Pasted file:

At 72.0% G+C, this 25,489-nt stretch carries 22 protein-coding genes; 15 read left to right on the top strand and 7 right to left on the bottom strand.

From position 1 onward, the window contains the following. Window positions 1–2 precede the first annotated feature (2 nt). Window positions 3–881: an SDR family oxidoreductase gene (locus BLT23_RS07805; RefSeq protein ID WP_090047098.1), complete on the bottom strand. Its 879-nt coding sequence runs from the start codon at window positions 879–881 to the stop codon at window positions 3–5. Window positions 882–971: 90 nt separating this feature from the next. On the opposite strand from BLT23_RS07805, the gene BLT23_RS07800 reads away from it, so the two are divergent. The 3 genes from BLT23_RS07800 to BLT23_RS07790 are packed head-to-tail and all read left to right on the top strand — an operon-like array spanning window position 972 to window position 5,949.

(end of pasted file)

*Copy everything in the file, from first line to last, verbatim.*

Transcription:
At 72.0% G+C, this 25,489-nt stretch carries 22 protein-coding genes; 15 read left to right on the top strand and 7 right to left on the bottom strand.

From position 1 onward, the window contains the following. Window positions 1–2 precede the first annotated feature (2 nt). Window positions 3–881: an SDR family oxidoreductase gene (locus BLT23_RS07805; RefSeq protein ID WP_090047098.1), complete on the bottom strand. Its 879-nt coding sequence runs from the start codon at window positions 879–881 to the stop codon at window positions 3–5. Window positions 882–971: 90 nt separating this feature from the next. On the opposite strand from BLT23_RS07805, the gene BLT23_RS07800 reads away from it, so the two are divergent. The 3 genes from BLT23_RS07800 to BLT23_RS07790 are packed head-to-tail and all read left to right on the top strand — an operon-like array spanning window position 972 to window position 5,949.